Two positive studies but not a real surprise to the Gulf War Veterans who are ill.
Sleep Breath. 2010 Aug 19. [Epub ahead of print]
The effect of nasal continuous positive airway pressure on the symptoms of Gulf War illness.
Amin MM, Gold MS, Broderick JE, Gold AR.
Division of Pulmonary/Critical Care/Sleep Medicine, (111D), DVA Medical Center, Northport, NY, 11768, USA, [email protected].
PURPOSE: We performed a pilot study to determine whether nasal continuous positive airway pressure (CPAP) alleviates the symptoms of veterans with Gulf War illness (GWI) and sleep disordered breathing (SDB).
METHODS: Eighteen male veterans with GWI and SDB recruited by advertisement, participated in a randomized, single-masked, sham-controlled treatment trial. Participants received 3 weeks of treatment during sleep with either therapeutic nasal CPAP or sham nasal CPAP. Using validated questionnaires, pain, fatigue, cognitive function, sleep disturbance, and general health were assessed by self-report before and after treatment. One of the participants assigned to therapeutic CPAP was excluded from the trial before starting treatment, leaving 17 participants.
RESULTS: Compared to the nine sham nasal CPAP recipients, the eight participants receiving therapeutic nasal CPAP experienced improvements in pain (34%; p = 0.0008), fatigue (38%; p = 0.0002), cognitive function (33%; p = 0.004), sleep quality (41%; p = 0.0003), physical health (34%; p = 0.0003), and mental health (16%; p = 0.03).
CONCLUSIONS: Our findings in this pilot study suggest that nasal CPAP may greatly improve symptoms in veterans with GWI and SDB.
Sleep Breath. 2010 Aug 12. [Epub ahead of print]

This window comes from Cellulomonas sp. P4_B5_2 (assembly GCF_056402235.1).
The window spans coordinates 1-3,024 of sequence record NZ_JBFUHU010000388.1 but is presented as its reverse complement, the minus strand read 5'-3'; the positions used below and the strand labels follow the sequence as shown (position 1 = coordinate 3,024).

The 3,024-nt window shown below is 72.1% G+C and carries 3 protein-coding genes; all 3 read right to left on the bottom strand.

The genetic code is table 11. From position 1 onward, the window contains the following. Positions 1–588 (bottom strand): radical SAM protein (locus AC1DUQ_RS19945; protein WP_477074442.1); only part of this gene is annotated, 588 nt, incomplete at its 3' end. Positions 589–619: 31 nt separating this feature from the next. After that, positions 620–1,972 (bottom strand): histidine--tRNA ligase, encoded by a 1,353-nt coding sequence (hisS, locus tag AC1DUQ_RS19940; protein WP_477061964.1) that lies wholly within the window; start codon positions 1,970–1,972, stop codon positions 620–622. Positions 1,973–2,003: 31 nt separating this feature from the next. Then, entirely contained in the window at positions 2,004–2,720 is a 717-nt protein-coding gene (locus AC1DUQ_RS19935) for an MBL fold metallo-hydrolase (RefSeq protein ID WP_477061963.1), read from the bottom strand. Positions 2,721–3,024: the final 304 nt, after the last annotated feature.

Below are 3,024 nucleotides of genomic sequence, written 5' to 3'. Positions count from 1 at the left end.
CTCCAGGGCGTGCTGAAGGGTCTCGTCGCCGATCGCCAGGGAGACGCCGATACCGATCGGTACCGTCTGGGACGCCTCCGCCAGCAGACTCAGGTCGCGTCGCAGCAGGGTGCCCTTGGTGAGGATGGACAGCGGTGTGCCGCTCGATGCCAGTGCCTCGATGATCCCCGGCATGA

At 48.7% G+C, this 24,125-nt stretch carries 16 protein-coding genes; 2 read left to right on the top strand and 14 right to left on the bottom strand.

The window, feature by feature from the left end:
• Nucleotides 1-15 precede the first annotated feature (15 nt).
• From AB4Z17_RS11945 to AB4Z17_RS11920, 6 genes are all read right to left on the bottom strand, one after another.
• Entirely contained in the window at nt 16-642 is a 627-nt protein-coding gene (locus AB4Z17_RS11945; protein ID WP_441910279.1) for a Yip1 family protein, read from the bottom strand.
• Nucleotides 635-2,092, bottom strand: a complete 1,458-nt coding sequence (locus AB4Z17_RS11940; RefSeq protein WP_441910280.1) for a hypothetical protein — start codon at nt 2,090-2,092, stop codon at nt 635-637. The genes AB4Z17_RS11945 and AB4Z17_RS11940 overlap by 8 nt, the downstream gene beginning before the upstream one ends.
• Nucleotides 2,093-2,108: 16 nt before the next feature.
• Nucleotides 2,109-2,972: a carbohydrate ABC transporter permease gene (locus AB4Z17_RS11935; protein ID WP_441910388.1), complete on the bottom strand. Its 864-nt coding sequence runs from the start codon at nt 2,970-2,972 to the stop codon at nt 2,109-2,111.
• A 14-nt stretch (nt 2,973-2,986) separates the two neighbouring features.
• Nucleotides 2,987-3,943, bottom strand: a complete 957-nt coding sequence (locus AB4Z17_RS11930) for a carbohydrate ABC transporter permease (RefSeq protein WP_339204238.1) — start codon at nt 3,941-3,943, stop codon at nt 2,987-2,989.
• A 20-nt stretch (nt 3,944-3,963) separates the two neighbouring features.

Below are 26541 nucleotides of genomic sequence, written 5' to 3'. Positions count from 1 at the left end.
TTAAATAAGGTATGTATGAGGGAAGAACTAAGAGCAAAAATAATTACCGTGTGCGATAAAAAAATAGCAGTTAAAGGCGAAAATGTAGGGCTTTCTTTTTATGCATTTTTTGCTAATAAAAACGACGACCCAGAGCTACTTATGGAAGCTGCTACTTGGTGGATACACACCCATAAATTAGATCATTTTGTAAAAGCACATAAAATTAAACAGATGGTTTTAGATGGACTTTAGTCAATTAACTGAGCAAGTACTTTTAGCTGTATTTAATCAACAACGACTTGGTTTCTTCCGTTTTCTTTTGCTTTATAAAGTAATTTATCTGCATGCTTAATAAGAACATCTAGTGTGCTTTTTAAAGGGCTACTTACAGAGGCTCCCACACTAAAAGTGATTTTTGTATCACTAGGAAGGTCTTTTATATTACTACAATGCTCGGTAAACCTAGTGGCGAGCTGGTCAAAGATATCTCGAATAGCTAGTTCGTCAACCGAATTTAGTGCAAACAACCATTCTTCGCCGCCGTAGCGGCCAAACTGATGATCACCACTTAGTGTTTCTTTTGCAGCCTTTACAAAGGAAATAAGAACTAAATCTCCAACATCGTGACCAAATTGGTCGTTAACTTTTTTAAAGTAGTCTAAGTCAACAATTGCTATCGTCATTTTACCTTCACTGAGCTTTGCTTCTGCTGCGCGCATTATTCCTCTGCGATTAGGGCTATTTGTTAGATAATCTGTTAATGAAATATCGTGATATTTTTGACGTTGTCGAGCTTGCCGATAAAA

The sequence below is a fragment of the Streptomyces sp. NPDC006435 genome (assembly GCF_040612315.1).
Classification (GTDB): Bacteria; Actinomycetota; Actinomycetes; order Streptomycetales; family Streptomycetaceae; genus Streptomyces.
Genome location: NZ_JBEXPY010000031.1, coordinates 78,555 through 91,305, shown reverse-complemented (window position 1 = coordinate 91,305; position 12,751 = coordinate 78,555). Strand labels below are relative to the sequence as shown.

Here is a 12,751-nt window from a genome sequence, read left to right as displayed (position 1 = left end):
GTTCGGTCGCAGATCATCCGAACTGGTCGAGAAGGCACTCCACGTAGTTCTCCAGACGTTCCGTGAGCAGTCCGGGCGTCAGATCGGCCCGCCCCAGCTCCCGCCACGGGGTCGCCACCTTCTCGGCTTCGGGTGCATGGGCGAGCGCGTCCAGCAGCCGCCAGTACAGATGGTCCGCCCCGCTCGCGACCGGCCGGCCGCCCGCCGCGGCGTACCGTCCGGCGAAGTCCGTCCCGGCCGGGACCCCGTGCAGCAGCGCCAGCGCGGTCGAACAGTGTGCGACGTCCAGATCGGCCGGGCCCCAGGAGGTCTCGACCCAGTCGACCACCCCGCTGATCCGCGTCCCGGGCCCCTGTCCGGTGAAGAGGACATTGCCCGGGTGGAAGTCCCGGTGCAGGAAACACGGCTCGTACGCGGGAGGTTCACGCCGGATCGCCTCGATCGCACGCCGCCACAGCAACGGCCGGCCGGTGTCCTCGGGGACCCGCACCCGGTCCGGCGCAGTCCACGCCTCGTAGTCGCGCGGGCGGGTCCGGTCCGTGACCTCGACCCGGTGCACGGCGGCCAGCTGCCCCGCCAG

Inspiratory airflow dynamics during sleep in veterans with Gulf War illness: a controlled study.
Amin MM, Belisova Z, Hossain S, Gold MS, Broderick JE, Gold AR.
Division of Pulmonary/Critical Care/Sleep Medicine, DVA Medical Center, Northport, NY, 11768, USA, [email protected].
PURPOSE: To determine whether veterans with Gulf War Illness (GWI) are distinguished by sleep-disordered breathing, we compared inspiratory airflow dynamics during sleep between veterans with GWI and asymptomatic veterans of the first Gulf War.
METHODS: We recruited 18 male veterans with GWI and 11 asymptomatic male veterans of the first Gulf War by advertisement. The two samples were matched for age and body mass index. Each participant underwent a first full-night polysomnogram (PSG) while sleeping supine using standard clinical monitoring of sleep and breathing. A second PSG was performed measuring airflow with a pneumotachograph in series with a nasal mask and respiratory effort with a supraglottic pressure (Psg) catheter to assess the presence of inspiratory airflow limitation during supine N2 sleep. We determined the prevalence of flow-limited breaths by sampling continuous N2 sleep and plotting inspiratory flow against Psg for each breath in the sample. We expressed the prevalence of flow-limited breaths as their percentage in the sample.
RESULTS: Compared to controls, veterans with GWI had an increased frequency of arousals related to apneas, hypopneas, and mild inspiratory airflow limitation. During supine N2 sleep, veterans with GWI had 96 +/- 5% (mean +/- SD) of their breaths flow-limited while controls had 36 +/- 25% of their breaths flow limited (p < 0.0001).
CONCLUSIONS: Veterans with GWI experience sleep-disordered breathing that may distinguish them from asymptomatic veterans of the first Gulf War.
PMID: 20703820 [PubMed – as supplied by publisher]